Hands-on: The Sky Crawlers


Finally! XSEED is bringing the long-awaited Sky Crawlers to American shores. We've been eying this game for quite some time, and having gotten some hands-on time, we'd have to say it was (almost) worth the wait. Sky Crawlers expands upon the thought-provoking Mamoru Oshii film, exploring a world that perpetuates war for the entertainment (and comfort) of its docile citizens. With Namco's esteemed Ace Combat team at the helm, quality seems assured.

The controls are both the game's strongest and weakest aspect. Project Aces takes advantage of the Wii Remote to simulate the feel of having cockpit controls. The Wii Remote and Nunchuk are meant to represent the throttle and the thrust -- to some success. The idea is certainly innovative, but for those unaccustomed to plane simulators, the learning curve can be quite high. There are, however, some concessions made to make the experience a bit more accommodating for newcomers.
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Sky Crawlers utilizes what it calls the "Tactical Maneuver Command" system. Essentially, this lets you lock on to enemy craft and go for a near-instant KO. You must simply follow an enemy for a few seconds, press a button and, like magic, you'll be right behind the enemy for an easy kill. The tracking was also overly generous, allowing you to follow a craft without actually having it on screen. Supposedly, this technique will get more difficult to utilize later on, but it made the game a bit too mindlessly easy for us.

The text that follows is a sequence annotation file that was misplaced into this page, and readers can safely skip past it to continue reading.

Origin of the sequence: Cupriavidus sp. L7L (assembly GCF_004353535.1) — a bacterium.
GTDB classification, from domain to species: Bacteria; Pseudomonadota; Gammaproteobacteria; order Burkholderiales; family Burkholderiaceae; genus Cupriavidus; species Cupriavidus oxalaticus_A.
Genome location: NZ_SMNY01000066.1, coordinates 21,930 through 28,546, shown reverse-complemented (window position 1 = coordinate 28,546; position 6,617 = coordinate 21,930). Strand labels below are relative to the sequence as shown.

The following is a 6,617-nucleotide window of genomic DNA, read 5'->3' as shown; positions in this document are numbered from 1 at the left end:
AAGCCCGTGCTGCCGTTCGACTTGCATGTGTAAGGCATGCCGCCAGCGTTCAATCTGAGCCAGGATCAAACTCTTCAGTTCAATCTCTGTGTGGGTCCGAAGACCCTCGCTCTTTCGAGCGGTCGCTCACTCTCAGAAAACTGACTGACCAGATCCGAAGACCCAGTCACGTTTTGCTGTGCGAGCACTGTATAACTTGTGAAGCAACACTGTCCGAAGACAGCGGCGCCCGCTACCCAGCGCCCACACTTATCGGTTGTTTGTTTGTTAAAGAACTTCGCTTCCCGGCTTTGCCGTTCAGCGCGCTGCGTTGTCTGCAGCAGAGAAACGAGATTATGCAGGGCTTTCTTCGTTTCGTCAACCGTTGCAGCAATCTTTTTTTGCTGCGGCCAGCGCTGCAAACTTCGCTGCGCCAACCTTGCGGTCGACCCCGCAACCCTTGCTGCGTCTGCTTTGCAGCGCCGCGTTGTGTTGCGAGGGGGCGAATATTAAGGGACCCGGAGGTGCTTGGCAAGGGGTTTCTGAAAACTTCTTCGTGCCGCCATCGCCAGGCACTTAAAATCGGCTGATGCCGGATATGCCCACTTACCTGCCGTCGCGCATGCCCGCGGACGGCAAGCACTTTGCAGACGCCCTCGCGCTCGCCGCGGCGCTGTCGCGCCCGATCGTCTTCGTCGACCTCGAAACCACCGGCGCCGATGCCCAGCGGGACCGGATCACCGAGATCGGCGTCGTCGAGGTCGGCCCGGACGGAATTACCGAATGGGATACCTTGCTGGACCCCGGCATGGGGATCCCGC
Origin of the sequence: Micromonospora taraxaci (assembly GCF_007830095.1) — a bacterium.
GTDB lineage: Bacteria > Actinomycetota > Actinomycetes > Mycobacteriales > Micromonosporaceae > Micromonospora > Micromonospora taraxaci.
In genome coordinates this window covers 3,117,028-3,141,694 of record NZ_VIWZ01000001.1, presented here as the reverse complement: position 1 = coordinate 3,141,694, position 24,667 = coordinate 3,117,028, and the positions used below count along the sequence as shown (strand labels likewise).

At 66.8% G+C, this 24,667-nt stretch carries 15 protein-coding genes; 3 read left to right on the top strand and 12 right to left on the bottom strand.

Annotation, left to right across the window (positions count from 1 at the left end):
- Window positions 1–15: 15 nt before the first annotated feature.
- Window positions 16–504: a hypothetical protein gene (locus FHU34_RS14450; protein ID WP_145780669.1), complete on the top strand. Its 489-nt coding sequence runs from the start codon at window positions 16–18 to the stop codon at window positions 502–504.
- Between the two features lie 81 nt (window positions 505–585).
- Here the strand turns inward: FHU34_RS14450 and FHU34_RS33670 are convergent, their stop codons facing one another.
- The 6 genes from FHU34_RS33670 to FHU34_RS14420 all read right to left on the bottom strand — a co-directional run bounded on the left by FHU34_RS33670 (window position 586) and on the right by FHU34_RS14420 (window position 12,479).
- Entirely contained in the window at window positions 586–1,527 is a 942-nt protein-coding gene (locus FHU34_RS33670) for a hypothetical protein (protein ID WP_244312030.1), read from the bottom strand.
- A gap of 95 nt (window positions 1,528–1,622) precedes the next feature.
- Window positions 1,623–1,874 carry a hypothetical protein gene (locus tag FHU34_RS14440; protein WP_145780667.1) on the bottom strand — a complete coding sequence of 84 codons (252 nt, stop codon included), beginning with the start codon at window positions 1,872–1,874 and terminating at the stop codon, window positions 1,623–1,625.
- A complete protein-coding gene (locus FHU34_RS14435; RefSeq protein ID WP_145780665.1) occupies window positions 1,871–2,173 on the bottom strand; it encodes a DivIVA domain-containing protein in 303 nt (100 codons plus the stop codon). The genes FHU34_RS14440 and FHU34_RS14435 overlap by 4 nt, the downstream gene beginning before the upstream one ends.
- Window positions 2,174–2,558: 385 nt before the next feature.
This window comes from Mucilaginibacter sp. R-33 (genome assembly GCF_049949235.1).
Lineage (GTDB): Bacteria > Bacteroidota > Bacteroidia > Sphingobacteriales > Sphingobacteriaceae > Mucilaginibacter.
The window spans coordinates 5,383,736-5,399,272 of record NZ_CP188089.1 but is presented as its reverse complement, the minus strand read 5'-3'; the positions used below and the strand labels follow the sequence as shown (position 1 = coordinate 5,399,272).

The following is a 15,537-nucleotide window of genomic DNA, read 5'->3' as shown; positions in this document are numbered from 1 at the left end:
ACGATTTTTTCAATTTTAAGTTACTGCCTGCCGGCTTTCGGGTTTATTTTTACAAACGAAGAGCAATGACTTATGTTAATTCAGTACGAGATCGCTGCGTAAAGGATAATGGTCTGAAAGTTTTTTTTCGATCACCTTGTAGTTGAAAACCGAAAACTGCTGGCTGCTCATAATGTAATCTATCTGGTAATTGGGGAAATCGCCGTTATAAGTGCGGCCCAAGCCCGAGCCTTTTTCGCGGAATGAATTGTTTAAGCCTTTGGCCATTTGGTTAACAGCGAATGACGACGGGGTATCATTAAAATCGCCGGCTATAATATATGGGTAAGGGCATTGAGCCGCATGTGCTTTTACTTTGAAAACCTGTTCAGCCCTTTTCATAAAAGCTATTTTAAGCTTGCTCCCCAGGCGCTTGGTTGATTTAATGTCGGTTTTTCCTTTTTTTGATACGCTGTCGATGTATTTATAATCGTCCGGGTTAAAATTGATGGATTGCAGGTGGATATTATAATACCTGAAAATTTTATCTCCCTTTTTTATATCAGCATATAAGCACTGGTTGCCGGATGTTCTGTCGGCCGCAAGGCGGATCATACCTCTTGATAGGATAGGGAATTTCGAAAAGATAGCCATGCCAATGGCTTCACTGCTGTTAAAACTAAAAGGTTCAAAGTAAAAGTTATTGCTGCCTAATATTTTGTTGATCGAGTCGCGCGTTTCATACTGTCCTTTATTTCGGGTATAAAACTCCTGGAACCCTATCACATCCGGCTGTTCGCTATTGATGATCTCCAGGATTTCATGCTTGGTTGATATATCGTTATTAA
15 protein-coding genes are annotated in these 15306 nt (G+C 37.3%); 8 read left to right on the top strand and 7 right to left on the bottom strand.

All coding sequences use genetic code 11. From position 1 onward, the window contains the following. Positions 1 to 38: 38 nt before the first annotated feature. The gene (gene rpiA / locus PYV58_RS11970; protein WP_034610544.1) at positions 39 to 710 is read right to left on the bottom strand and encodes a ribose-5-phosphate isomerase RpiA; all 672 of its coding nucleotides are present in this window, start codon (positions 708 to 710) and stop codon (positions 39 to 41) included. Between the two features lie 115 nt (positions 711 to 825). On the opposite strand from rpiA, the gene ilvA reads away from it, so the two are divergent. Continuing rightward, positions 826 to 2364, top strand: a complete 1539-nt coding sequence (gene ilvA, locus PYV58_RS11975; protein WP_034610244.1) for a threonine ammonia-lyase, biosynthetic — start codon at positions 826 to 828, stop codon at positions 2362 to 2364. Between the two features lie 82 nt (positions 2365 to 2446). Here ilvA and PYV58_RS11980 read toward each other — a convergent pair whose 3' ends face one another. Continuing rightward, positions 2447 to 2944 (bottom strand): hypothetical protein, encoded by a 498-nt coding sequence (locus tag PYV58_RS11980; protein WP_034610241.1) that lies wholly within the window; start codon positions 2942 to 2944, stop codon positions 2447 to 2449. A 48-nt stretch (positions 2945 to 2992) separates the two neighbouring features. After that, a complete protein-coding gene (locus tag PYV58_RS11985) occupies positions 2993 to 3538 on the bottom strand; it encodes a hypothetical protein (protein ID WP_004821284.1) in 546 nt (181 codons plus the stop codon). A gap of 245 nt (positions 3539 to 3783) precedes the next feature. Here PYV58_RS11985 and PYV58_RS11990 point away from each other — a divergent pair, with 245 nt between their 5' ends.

The Sky Crawlers, in spite of its attempts to recreate a cockpit experience, ultimately feels shallow due to the overly-generous lock-on system. Flying around, taking down targets is mindless fun -- rather ironic, if you're familiar with the original story. However, with impressive production values, and the promise of animated cutscenes in the style of the film, we're still excited to play The Sky Crawlers when it comes out. Yes, the gameplay doesn't strike us as particularly inspired, but the universe compels us to see more. Perhaps the full game hides depth unseen in this early demo, and offers the kind of challenge we expect from a team as revered as Project Aces.

This article was originally published on Joystiq.